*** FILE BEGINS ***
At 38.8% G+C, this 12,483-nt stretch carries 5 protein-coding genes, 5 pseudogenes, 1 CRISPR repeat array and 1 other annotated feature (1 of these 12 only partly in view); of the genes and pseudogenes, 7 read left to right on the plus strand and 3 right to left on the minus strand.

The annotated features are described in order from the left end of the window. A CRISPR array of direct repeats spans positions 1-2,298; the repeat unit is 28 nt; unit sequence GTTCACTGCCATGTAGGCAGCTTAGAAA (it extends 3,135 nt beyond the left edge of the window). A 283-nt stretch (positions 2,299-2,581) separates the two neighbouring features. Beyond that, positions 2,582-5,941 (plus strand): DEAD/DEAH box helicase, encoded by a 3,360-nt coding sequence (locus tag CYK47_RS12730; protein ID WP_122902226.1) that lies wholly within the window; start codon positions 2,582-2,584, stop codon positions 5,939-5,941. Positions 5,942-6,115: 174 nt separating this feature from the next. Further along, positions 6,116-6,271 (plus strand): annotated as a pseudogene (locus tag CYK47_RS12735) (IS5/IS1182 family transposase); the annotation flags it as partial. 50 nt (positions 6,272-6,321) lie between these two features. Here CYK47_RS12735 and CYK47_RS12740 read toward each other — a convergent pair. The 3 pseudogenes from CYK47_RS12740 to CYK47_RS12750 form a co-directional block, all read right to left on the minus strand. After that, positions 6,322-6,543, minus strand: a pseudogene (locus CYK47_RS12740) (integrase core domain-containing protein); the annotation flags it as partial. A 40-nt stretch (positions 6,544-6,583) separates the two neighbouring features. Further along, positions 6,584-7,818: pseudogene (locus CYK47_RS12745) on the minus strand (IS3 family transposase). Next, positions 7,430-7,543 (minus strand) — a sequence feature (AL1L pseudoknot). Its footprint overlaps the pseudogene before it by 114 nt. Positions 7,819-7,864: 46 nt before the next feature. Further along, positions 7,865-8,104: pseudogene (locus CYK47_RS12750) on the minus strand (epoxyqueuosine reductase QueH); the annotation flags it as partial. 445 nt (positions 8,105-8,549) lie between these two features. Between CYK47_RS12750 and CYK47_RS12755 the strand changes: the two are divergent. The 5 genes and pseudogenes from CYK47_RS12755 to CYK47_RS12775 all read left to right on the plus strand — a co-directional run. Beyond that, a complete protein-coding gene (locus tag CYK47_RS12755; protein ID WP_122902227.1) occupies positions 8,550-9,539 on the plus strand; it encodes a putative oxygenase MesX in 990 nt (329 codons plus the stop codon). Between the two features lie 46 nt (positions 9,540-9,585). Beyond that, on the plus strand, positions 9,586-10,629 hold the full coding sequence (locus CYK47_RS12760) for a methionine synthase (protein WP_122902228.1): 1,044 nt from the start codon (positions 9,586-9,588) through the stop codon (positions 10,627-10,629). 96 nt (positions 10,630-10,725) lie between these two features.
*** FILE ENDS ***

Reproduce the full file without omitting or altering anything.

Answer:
At 38.8% G+C, this 12,483-nt stretch carries 5 protein-coding genes, 5 pseudogenes, 1 CRISPR repeat array and 1 other annotated feature (1 of these 12 only partly in view); of the genes and pseudogenes, 7 read left to right on the plus strand and 3 right to left on the minus strand.

The annotated features are described in order from the left end of the window. A CRISPR array of direct repeats spans positions 1-2,298; the repeat unit is 28 nt; unit sequence GTTCACTGCCATGTAGGCAGCTTAGAAA (it extends 3,135 nt beyond the left edge of the window). A 283-nt stretch (positions 2,299-2,581) separates the two neighbouring features. Beyond that, positions 2,582-5,941 (plus strand): DEAD/DEAH box helicase, encoded by a 3,360-nt coding sequence (locus tag CYK47_RS12730; protein ID WP_122902226.1) that lies wholly within the window; start codon positions 2,582-2,584, stop codon positions 5,939-5,941. Positions 5,942-6,115: 174 nt separating this feature from the next. Further along, positions 6,116-6,271 (plus strand): annotated as a pseudogene (locus tag CYK47_RS12735) (IS5/IS1182 family transposase); the annotation flags it as partial. 50 nt (positions 6,272-6,321) lie between these two features. Here CYK47_RS12735 and CYK47_RS12740 read toward each other — a convergent pair. The 3 pseudogenes from CYK47_RS12740 to CYK47_RS12750 form a co-directional block, all read right to left on the minus strand. After that, positions 6,322-6,543, minus strand: a pseudogene (locus CYK47_RS12740) (integrase core domain-containing protein); the annotation flags it as partial. A 40-nt stretch (positions 6,544-6,583) separates the two neighbouring features. Further along, positions 6,584-7,818: pseudogene (locus CYK47_RS12745) on the minus strand (IS3 family transposase). Next, positions 7,430-7,543 (minus strand) — a sequence feature (AL1L pseudoknot). Its footprint overlaps the pseudogene before it by 114 nt. Positions 7,819-7,864: 46 nt before the next feature. Further along, positions 7,865-8,104: pseudogene (locus CYK47_RS12750) on the minus strand (epoxyqueuosine reductase QueH); the annotation flags it as partial. 445 nt (positions 8,105-8,549) lie between these two features. Between CYK47_RS12750 and CYK47_RS12755 the strand changes: the two are divergent. The 5 genes and pseudogenes from CYK47_RS12755 to CYK47_RS12775 all read left to right on the plus strand — a co-directional run. Beyond that, a complete protein-coding gene (locus tag CYK47_RS12755; protein ID WP_122902227.1) occupies positions 8,550-9,539 on the plus strand; it encodes a putative oxygenase MesX in 990 nt (329 codons plus the stop codon). Between the two features lie 46 nt (positions 9,540-9,585). Beyond that, on the plus strand, positions 9,586-10,629 hold the full coding sequence (locus CYK47_RS12760) for a methionine synthase (protein WP_122902228.1): 1,044 nt from the start codon (positions 9,586-9,588) through the stop codon (positions 10,627-10,629). 96 nt (positions 10,630-10,725) lie between these two features.